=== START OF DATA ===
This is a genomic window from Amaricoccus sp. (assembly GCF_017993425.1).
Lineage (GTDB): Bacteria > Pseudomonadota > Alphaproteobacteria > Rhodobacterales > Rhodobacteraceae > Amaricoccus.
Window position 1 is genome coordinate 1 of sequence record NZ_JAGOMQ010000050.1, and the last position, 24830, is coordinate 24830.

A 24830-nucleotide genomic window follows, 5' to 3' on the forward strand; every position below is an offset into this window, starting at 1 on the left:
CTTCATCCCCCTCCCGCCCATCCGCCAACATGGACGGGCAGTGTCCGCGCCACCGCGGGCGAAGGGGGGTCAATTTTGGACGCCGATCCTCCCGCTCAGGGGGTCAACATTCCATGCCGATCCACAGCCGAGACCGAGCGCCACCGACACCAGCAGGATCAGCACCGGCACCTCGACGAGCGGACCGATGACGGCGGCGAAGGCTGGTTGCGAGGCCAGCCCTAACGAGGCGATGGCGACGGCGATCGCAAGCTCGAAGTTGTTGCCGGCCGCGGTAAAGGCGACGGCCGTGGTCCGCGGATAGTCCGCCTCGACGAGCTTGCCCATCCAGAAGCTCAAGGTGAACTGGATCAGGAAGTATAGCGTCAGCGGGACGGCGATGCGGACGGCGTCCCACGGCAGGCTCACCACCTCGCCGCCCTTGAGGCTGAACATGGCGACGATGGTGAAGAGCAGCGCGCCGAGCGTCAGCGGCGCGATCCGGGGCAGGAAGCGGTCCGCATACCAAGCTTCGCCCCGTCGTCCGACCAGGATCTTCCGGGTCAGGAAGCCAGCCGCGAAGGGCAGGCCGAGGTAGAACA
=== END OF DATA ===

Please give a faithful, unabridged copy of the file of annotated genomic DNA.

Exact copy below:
This is a genomic window from Amaricoccus sp. (assembly GCF_017993425.1).
Lineage (GTDB): Bacteria > Pseudomonadota > Alphaproteobacteria > Rhodobacterales > Rhodobacteraceae > Amaricoccus.
Window position 1 is genome coordinate 1 of sequence record NZ_JAGOMQ010000050.1, and the last position, 24830, is coordinate 24830.

A 24830-nucleotide genomic window follows, 5' to 3' on the forward strand; every position below is an offset into this window, starting at 1 on the left:
CTTCATCCCCCTCCCGCCCATCCGCCAACATGGACGGGCAGTGTCCGCGCCACCGCGGGCGAAGGGGGGTCAATTTTGGACGCCGATCCTCCCGCTCAGGGGGTCAACATTCCATGCCGATCCACAGCCGAGACCGAGCGCCACCGACACCAGCAGGATCAGCACCGGCACCTCGACGAGCGGACCGATGACGGCGGCGAAGGCTGGTTGCGAGGCCAGCCCTAACGAGGCGATGGCGACGGCGATCGCAAGCTCGAAGTTGTTGCCGGCCGCGGTAAAGGCGACGGCCGTGGTCCGCGGATAGTCCGCCTCGACGAGCTTGCCCATCCAGAAGCTCAAGGTGAACTGGATCAGGAAGTATAGCGTCAGCGGGACGGCGATGCGGACGGCGTCCCACGGCAGGCTCACCACCTCGCCGCCCTTGAGGCTGAACATGGCGACGATGGTGAAGAGCAGCGCGCCGAGCGTCAGCGGCGCGATCCGGGGCAGGAAGCGGTCCGCATACCAAGCTTCGCCCCGTCGTCCGACCAGGATCTTCCGGGTCAGGAAGCCAGCCGCGAAGGGCAGGCCGAGGTAGAACA